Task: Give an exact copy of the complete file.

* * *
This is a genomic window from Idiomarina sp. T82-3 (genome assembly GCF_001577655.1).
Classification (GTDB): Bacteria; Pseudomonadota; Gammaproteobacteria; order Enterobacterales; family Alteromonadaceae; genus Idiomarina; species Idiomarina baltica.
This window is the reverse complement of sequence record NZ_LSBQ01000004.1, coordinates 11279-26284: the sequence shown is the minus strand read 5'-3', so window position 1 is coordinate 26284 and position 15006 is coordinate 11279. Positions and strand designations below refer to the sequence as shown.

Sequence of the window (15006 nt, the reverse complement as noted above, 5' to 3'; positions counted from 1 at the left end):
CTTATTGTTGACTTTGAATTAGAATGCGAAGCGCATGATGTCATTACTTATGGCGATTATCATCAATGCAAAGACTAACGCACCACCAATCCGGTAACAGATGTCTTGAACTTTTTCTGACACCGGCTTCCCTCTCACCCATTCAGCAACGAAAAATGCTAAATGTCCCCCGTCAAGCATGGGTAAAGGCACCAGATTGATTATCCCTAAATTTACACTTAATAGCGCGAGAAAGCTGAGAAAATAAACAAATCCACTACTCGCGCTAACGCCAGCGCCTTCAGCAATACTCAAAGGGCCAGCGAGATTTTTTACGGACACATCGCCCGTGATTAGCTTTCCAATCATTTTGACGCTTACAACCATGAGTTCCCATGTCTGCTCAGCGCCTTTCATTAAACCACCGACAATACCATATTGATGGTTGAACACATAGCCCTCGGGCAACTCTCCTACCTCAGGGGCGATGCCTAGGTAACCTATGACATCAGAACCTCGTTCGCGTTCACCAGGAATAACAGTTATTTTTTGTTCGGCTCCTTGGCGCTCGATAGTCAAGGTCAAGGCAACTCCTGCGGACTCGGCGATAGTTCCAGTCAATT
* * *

This is a genomic window from Idiomarina sp. T82-3 (genome assembly GCF_001577655.1).
Classification (GTDB): Bacteria; Pseudomonadota; Gammaproteobacteria; order Enterobacterales; family Alteromonadaceae; genus Idiomarina; species Idiomarina baltica.
This window is the reverse complement of sequence record NZ_LSBQ01000004.1, coordinates 11279-26284: the sequence shown is the minus strand read 5'-3', so window position 1 is coordinate 26284 and position 15006 is coordinate 11279. Positions and strand designations below refer to the sequence as shown.

Sequence of the window (15006 nt, the reverse complement as noted above, 5' to 3'; positions counted from 1 at the left end):
CTTATTGTTGACTTTGAATTAGAATGCGAAGCGCATGATGTCATTACTTATGGCGATTATCATCAATGCAAAGACTAACGCACCACCAATCCGGTAACAGATGTCTTGAACTTTTTCTGACACCGGCTTCCCTCTCACCCATTCAGCAACGAAAAATGCTAAATGTCCCCCGTCAAGCATGGGTAAAGGCACCAGATTGATTATCCCTAAATTTACACTTAATAGCGCGAGAAAGCTGAGAAAATAAACAAATCCACTACTCGCGCTAACGCCAGCGCCTTCAGCAATACTCAAAGGGCCAGCGAGATTTTTTACGGACACATCGCCCGTGATTAGCTTTCCAATCATTTTGACGCTTACAACCATGAGTTCCCATGTCTGCTCAGCGCCTTTCATTAAACCACCGACAATACCATATTGATGGTTGAACACATAGCCCTCGGGCAACTCTCCTACCTCAGGGGCGATGCCTAGGTAACCTATGACATCAGAACCTCGTTCGCGTTCACCAGGAATAACAGTTATTTTTTGTTCGGCTCCTTGGCGCTCGATAGTCAAGGTCAAGGCAACTCCTGCGGACTCGGCGATAGTTCCAGTCAATT